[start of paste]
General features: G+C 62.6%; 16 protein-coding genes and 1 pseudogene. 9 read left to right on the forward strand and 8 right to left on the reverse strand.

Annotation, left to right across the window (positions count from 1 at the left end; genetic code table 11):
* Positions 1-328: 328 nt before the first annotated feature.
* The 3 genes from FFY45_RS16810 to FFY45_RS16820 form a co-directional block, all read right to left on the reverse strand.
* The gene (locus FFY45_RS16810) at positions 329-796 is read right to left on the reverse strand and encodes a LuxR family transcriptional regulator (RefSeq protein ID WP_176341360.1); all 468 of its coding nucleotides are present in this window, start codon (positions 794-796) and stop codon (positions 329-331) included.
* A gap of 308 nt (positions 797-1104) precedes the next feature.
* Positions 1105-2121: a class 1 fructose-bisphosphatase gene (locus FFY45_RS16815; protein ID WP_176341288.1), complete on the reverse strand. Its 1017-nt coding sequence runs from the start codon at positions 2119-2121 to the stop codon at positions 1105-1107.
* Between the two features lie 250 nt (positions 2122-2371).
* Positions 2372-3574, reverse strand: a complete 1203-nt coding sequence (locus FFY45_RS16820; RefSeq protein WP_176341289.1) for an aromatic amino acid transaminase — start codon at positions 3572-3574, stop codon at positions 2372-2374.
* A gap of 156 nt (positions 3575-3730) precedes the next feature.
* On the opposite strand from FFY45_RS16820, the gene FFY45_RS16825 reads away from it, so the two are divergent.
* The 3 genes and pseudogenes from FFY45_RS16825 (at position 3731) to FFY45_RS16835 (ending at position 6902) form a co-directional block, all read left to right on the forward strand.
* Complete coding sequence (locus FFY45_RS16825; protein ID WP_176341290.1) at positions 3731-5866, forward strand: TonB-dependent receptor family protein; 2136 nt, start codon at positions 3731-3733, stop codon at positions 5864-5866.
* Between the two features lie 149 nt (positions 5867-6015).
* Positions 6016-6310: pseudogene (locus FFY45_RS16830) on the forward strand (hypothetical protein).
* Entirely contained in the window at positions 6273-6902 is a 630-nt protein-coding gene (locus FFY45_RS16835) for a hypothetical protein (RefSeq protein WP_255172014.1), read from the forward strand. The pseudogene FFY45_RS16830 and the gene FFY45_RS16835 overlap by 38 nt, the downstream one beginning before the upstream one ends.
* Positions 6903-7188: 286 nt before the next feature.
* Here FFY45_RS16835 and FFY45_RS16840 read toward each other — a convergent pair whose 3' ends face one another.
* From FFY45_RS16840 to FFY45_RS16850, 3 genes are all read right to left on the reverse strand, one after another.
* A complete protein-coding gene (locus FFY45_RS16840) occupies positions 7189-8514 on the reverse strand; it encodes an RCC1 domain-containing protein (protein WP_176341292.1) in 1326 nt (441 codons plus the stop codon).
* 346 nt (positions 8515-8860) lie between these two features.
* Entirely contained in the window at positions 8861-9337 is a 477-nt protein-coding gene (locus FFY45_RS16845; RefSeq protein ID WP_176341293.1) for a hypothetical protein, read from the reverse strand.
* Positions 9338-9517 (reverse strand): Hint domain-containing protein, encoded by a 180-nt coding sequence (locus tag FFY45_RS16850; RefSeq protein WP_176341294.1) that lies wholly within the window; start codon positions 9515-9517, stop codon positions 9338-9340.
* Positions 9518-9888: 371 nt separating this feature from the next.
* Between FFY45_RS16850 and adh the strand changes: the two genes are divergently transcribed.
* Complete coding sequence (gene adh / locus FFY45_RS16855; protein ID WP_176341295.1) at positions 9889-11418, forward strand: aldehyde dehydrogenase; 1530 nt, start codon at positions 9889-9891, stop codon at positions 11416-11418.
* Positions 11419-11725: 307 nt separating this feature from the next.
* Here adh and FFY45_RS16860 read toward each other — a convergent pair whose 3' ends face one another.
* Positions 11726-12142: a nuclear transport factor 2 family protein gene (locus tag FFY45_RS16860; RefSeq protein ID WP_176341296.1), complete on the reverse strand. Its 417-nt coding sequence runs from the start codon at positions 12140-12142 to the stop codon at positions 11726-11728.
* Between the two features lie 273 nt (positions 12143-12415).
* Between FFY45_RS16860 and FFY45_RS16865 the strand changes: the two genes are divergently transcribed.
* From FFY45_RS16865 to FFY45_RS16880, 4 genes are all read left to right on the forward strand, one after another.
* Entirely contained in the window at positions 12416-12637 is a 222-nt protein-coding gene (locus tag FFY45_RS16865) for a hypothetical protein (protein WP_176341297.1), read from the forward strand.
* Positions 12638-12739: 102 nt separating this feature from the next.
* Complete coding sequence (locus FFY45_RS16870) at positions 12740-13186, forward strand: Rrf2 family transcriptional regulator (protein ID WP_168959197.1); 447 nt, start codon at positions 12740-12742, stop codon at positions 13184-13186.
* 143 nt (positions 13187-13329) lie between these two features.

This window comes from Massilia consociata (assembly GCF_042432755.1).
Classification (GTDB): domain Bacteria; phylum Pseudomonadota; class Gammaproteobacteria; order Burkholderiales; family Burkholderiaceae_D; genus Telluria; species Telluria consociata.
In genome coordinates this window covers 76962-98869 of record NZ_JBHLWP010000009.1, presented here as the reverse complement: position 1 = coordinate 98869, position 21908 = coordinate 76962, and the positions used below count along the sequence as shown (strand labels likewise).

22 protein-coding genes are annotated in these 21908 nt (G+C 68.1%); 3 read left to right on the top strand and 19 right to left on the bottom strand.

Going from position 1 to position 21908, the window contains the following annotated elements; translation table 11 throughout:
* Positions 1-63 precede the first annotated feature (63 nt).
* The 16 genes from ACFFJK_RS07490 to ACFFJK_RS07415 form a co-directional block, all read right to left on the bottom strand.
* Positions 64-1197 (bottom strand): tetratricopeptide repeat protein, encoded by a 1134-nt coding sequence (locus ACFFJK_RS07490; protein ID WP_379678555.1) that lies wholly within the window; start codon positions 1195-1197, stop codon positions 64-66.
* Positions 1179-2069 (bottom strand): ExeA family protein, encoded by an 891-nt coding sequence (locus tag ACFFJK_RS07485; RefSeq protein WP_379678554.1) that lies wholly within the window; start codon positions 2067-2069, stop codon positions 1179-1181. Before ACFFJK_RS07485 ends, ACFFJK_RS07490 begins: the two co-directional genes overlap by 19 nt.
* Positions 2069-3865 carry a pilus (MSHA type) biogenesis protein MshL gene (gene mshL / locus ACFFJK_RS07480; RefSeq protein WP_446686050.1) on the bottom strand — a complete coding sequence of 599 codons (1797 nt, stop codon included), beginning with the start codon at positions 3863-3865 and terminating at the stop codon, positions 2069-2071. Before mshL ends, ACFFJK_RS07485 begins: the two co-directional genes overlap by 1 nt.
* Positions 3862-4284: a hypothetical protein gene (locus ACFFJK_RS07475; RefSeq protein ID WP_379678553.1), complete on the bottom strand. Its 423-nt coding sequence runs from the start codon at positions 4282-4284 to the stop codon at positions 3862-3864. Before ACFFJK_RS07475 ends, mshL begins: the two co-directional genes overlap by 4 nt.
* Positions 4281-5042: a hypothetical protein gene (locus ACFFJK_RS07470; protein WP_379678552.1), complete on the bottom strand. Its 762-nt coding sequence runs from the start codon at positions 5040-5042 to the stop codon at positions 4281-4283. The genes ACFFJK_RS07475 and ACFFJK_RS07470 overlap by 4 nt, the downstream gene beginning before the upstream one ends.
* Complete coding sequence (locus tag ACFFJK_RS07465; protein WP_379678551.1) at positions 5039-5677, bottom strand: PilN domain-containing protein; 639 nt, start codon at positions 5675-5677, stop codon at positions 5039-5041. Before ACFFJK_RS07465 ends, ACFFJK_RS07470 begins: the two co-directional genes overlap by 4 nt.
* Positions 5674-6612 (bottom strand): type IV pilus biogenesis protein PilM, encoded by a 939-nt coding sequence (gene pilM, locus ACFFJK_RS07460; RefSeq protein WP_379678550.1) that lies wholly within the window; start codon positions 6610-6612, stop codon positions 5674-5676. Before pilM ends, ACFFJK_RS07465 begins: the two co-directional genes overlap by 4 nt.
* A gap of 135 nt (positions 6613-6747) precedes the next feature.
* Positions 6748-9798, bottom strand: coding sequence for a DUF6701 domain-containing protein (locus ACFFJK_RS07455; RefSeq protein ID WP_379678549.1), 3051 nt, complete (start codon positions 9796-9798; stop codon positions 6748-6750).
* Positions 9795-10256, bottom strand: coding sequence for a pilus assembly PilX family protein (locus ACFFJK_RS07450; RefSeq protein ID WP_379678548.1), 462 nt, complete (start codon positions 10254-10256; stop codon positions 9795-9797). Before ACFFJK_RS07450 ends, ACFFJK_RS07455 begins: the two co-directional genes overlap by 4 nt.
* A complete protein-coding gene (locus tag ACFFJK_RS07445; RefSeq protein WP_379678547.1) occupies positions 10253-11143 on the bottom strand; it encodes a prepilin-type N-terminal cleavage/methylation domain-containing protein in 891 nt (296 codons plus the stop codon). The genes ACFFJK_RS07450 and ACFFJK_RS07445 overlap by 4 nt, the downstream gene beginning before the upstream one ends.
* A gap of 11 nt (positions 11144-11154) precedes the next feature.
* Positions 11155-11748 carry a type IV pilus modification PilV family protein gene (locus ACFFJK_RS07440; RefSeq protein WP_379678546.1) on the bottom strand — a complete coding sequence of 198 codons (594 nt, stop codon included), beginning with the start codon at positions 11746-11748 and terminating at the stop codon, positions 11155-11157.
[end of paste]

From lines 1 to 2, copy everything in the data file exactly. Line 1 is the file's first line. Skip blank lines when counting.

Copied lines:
General features: G+C 62.6%; 16 protein-coding genes and 1 pseudogene. 9 read left to right on the forward strand and 8 right to left on the reverse strand.

Annotation, left to right across the window (positions count from 1 at the left end; genetic code table 11):